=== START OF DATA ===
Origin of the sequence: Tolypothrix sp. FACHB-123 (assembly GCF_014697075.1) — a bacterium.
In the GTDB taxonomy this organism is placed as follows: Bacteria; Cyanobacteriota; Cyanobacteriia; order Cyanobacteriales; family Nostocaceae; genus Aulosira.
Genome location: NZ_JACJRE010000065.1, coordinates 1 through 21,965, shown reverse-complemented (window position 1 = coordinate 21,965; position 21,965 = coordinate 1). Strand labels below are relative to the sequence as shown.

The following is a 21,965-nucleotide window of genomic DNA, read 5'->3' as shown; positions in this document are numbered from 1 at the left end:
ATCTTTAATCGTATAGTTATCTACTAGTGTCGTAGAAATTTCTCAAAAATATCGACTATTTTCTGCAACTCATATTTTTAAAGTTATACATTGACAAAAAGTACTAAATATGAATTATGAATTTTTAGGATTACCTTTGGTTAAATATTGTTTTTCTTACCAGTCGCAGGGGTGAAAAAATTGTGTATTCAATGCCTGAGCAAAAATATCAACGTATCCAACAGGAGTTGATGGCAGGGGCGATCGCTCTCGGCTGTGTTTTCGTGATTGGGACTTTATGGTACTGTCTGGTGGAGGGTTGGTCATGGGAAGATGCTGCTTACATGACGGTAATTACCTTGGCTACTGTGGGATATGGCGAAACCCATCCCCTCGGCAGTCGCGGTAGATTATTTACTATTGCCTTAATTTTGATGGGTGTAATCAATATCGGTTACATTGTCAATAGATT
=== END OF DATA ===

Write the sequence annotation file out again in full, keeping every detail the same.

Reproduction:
Origin of the sequence: Tolypothrix sp. FACHB-123 (assembly GCF_014697075.1) — a bacterium.
In the GTDB taxonomy this organism is placed as follows: Bacteria; Cyanobacteriota; Cyanobacteriia; order Cyanobacteriales; family Nostocaceae; genus Aulosira.
Genome location: NZ_JACJRE010000065.1, coordinates 1 through 21,965, shown reverse-complemented (window position 1 = coordinate 21,965; position 21,965 = coordinate 1). Strand labels below are relative to the sequence as shown.

The following is a 21,965-nucleotide window of genomic DNA, read 5'->3' as shown; positions in this document are numbered from 1 at the left end:
ATCTTTAATCGTATAGTTATCTACTAGTGTCGTAGAAATTTCTCAAAAATATCGACTATTTTCTGCAACTCATATTTTTAAAGTTATACATTGACAAAAAGTACTAAATATGAATTATGAATTTTTAGGATTACCTTTGGTTAAATATTGTTTTTCTTACCAGTCGCAGGGGTGAAAAAATTGTGTATTCAATGCCTGAGCAAAAATATCAACGTATCCAACAGGAGTTGATGGCAGGGGCGATCGCTCTCGGCTGTGTTTTCGTGATTGGGACTTTATGGTACTGTCTGGTGGAGGGTTGGTCATGGGAAGATGCTGCTTACATGACGGTAATTACCTTGGCTACTGTGGGATATGGCGAAACCCATCCCCTCGGCAGTCGCGGTAGATTATTTACTATTGCCTTAATTTTGATGGGTGTAATCAATATCGGTTACATTGTCAATAGATT